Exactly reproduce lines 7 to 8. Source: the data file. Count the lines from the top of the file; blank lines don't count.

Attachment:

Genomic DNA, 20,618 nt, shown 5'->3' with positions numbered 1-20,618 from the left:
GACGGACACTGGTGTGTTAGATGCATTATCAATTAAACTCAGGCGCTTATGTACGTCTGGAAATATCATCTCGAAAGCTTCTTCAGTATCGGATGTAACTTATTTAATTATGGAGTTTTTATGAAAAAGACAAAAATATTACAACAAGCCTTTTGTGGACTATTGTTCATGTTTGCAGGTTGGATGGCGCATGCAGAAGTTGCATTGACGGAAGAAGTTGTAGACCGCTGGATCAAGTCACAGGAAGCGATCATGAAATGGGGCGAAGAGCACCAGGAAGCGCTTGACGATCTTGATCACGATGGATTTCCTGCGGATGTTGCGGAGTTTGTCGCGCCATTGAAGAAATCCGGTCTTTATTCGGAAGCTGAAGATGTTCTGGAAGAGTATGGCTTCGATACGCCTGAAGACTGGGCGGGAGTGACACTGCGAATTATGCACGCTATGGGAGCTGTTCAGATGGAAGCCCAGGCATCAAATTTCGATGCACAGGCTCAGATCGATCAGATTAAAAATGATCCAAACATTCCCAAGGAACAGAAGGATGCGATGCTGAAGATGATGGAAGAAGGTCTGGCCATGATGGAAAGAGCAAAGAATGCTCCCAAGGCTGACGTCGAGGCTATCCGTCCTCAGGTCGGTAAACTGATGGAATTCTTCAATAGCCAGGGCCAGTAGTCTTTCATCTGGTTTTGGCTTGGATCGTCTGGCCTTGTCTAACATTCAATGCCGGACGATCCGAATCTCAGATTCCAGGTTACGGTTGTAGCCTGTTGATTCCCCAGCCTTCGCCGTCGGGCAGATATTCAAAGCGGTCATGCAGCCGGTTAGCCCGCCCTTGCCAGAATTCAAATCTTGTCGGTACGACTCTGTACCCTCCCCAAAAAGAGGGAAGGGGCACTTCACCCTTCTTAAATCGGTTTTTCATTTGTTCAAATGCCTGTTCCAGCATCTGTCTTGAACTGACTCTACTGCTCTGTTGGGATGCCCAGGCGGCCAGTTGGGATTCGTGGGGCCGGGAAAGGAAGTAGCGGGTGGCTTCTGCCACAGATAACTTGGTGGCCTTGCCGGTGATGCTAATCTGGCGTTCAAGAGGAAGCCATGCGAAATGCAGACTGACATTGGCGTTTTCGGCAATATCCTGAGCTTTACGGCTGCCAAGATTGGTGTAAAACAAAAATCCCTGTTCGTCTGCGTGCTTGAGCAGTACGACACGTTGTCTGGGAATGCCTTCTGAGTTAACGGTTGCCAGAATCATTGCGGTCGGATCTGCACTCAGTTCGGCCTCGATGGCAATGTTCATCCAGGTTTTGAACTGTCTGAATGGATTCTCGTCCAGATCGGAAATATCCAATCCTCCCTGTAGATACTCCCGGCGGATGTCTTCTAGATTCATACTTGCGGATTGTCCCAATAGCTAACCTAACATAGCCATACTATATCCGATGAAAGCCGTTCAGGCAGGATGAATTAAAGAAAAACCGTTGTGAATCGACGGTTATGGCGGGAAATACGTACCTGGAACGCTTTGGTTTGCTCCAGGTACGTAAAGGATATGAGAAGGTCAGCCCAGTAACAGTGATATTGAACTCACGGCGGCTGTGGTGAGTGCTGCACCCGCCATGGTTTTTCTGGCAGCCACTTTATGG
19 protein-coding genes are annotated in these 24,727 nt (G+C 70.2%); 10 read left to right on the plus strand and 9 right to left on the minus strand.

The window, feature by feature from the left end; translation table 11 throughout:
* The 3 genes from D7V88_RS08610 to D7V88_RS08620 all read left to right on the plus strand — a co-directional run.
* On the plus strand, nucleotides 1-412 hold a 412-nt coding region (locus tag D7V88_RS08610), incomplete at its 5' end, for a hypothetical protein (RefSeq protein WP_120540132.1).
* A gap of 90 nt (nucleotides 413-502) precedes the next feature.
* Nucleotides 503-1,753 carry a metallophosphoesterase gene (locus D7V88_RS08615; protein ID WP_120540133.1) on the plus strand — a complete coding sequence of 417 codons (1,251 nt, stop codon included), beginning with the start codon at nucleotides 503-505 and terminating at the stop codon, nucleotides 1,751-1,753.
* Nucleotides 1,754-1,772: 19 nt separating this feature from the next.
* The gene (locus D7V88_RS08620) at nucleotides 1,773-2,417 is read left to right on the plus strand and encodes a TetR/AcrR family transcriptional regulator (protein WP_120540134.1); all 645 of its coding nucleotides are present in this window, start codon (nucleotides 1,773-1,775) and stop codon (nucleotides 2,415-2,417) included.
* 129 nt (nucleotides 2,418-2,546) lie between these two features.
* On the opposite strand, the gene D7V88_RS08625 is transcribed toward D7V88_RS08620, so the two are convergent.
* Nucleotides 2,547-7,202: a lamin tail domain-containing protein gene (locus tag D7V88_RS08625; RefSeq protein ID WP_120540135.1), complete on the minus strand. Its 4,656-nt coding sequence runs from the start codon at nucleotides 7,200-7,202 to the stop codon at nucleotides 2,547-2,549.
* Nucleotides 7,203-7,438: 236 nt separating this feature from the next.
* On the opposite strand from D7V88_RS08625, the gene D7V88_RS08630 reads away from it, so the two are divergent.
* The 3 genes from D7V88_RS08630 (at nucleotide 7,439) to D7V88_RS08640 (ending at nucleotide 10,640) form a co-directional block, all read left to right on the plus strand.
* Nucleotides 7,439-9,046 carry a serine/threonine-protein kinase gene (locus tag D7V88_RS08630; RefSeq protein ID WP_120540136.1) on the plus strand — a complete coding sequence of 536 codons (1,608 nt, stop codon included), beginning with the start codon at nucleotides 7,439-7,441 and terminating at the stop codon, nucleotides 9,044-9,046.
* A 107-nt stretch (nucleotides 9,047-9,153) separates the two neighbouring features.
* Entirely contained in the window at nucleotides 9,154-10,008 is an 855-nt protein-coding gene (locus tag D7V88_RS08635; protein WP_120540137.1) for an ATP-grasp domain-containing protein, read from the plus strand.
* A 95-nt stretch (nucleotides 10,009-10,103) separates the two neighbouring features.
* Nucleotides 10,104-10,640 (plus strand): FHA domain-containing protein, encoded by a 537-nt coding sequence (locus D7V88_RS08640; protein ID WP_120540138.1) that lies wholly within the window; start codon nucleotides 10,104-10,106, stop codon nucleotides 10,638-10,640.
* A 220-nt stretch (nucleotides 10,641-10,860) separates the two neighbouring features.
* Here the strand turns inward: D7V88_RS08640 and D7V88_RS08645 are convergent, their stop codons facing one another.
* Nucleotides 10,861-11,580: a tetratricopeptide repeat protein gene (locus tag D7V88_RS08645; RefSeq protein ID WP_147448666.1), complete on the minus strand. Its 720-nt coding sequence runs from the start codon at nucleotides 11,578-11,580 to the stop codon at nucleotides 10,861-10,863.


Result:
* A gap of 90 nt (nucleotides 413-502) precedes the next feature.
* Nucleotides 503-1,753 carry a metallophosphoesterase gene (locus D7V88_RS08615; protein ID WP_120540133.1) on the plus strand — a complete coding sequence of 417 codons (1,251 nt, stop codon included), beginning with the start codon at nucleotides 503-505 and terminating at the stop codon, nucleotides 1,751-1,753.